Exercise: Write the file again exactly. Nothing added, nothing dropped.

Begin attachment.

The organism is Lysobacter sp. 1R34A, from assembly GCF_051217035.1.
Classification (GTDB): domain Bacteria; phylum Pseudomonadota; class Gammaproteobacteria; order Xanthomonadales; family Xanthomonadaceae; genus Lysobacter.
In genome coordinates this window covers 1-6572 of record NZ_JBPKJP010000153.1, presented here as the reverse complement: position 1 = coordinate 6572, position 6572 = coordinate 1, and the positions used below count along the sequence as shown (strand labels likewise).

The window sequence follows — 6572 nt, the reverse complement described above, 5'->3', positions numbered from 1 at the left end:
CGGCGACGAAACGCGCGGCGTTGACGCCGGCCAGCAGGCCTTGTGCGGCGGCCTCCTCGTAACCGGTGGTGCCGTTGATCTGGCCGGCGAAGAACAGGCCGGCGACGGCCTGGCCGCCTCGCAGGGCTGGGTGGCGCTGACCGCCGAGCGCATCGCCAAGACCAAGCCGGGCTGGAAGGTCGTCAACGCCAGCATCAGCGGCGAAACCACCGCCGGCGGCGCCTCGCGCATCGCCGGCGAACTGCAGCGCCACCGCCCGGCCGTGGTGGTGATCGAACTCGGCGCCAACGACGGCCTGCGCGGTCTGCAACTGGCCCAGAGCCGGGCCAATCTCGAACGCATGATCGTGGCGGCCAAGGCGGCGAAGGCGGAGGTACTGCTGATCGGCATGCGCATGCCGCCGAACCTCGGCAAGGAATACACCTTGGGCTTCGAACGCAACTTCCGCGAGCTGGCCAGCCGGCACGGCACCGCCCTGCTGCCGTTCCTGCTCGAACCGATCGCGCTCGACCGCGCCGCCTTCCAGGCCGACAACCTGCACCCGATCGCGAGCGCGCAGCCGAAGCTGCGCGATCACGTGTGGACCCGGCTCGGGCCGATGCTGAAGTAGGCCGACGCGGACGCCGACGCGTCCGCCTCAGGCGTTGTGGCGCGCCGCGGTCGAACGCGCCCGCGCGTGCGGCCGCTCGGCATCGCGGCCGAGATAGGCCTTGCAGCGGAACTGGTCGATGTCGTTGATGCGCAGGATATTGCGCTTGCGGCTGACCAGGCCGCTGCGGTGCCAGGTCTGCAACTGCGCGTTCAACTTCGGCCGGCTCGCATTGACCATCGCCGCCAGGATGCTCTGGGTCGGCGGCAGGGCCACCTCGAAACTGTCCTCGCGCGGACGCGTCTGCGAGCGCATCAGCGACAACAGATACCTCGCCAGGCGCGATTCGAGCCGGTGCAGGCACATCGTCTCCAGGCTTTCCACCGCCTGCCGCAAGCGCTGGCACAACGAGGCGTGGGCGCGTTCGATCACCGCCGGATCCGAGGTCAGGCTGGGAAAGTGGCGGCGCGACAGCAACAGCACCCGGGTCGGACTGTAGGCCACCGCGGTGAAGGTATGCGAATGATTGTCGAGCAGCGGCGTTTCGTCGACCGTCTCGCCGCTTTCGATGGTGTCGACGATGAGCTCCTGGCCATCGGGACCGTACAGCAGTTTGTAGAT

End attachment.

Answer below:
The organism is Lysobacter sp. 1R34A, from assembly GCF_051217035.1.
Classification (GTDB): domain Bacteria; phylum Pseudomonadota; class Gammaproteobacteria; order Xanthomonadales; family Xanthomonadaceae; genus Lysobacter.
In genome coordinates this window covers 1-6572 of record NZ_JBPKJP010000153.1, presented here as the reverse complement: position 1 = coordinate 6572, position 6572 = coordinate 1, and the positions used below count along the sequence as shown (strand labels likewise).

The window sequence follows — 6572 nt, the reverse complement described above, 5'->3', positions numbered from 1 at the left end:
CGGCGACGAAACGCGCGGCGTTGACGCCGGCCAGCAGGCCTTGTGCGGCGGCCTCCTCGTAACCGGTGGTGCCGTTGATCTGGCCGGCGAAGAACAGGCCGGCGACGGCCTGGCCGCCTCGCAGGGCTGGGTGGCGCTGACCGCCGAGCGCATCGCCAAGACCAAGCCGGGCTGGAAGGTCGTCAACGCCAGCATCAGCGGCGAAACCACCGCCGGCGGCGCCTCGCGCATCGCCGGCGAACTGCAGCGCCACCGCCCGGCCGTGGTGGTGATCGAACTCGGCGCCAACGACGGCCTGCGCGGTCTGCAACTGGCCCAGAGCCGGGCCAATCTCGAACGCATGATCGTGGCGGCCAAGGCGGCGAAGGCGGAGGTACTGCTGATCGGCATGCGCATGCCGCCGAACCTCGGCAAGGAATACACCTTGGGCTTCGAACGCAACTTCCGCGAGCTGGCCAGCCGGCACGGCACCGCCCTGCTGCCGTTCCTGCTCGAACCGATCGCGCTCGACCGCGCCGCCTTCCAGGCCGACAACCTGCACCCGATCGCGAGCGCGCAGCCGAAGCTGCGCGATCACGTGTGGACCCGGCTCGGGCCGATGCTGAAGTAGGCCGACGCGGACGCCGACGCGTCCGCCTCAGGCGTTGTGGCGCGCCGCGGTCGAACGCGCCCGCGCGTGCGGCCGCTCGGCATCGCGGCCGAGATAGGCCTTGCAGCGGAACTGGTCGATGTCGTTGATGCGCAGGATATTGCGCTTGCGGCTGACCAGGCCGCTGCGGTGCCAGGTCTGCAACTGCGCGTTCAACTTCGGCCGGCTCGCATTGACCATCGCCGCCAGGATGCTCTGGGTCGGCGGCAGGGCCACCTCGAAACTGTCCTCGCGCGGACGCGTCTGCGAGCGCATCAGCGACAACAGATACCTCGCCAGGCGCGATTCGAGCCGGTGCAGGCACATCGTCTCCAGGCTTTCCACCGCCTGCCGCAAGCGCTGGCACAACGAGGCGTGGGCGCGTTCGATCACCGCCGGATCCGAGGTCAGGCTGGGAAAGTGGCGGCGCGACAGCAACAGCACCCGGGTCGGACTGTAGGCCACCGCGGTGAAGGTATGCGAATGATTGTCGAGCAGCGGCGTTTCGTCGACCGTCTCGCCGCTTTCGATGGTGTCGACGATGAGCTCCTGGCCATCGGGACCGTACAGCAGTTTGTAGAT